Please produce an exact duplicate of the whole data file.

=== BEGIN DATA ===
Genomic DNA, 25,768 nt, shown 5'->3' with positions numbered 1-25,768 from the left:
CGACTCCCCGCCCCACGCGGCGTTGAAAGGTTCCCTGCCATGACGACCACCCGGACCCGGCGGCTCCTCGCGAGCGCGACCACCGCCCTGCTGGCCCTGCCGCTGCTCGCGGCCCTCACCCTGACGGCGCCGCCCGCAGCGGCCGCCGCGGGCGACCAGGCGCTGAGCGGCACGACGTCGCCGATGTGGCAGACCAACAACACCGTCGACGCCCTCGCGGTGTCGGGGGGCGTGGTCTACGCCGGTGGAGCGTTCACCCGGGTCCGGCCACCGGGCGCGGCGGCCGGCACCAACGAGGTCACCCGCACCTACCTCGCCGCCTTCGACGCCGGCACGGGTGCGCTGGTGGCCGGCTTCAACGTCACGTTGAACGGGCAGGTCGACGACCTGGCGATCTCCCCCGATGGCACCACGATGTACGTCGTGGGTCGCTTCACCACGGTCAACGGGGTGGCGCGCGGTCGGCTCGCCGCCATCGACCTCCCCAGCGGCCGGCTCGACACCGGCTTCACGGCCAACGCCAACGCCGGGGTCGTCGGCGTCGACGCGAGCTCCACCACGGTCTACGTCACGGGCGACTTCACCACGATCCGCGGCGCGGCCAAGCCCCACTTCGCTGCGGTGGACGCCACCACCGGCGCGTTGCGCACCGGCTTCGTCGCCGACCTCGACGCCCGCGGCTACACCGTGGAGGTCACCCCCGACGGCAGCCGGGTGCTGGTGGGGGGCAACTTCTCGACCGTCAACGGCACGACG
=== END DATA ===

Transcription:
Genomic DNA, 25,768 nt, shown 5'->3' with positions numbered 1-25,768 from the left:
CGACTCCCCGCCCCACGCGGCGTTGAAAGGTTCCCTGCCATGACGACCACCCGGACCCGGCGGCTCCTCGCGAGCGCGACCACCGCCCTGCTGGCCCTGCCGCTGCTCGCGGCCCTCACCCTGACGGCGCCGCCCGCAGCGGCCGCCGCGGGCGACCAGGCGCTGAGCGGCACGACGTCGCCGATGTGGCAGACCAACAACACCGTCGACGCCCTCGCGGTGTCGGGGGGCGTGGTCTACGCCGGTGGAGCGTTCACCCGGGTCCGGCCACCGGGCGCGGCGGCCGGCACCAACGAGGTCACCCGCACCTACCTCGCCGCCTTCGACGCCGGCACGGGTGCGCTGGTGGCCGGCTTCAACGTCACGTTGAACGGGCAGGTCGACGACCTGGCGATCTCCCCCGATGGCACCACGATGTACGTCGTGGGTCGCTTCACCACGGTCAACGGGGTGGCGCGCGGTCGGCTCGCCGCCATCGACCTCCCCAGCGGCCGGCTCGACACCGGCTTCACGGCCAACGCCAACGCCGGGGTCGTCGGCGTCGACGCGAGCTCCACCACGGTCTACGTCACGGGCGACTTCACCACGATCCGCGGCGCGGCCAAGCCCCACTTCGCTGCGGTGGACGCCACCACCGGCGCGTTGCGCACCGGCTTCGTCGCCGACCTCGACGCCCGCGGCTACACCGTGGAGGTCACCCCCGACGGCAGCCGGGTGCTGGTGGGGGGCAACTTCTCGACCGTCAACGGCACGACG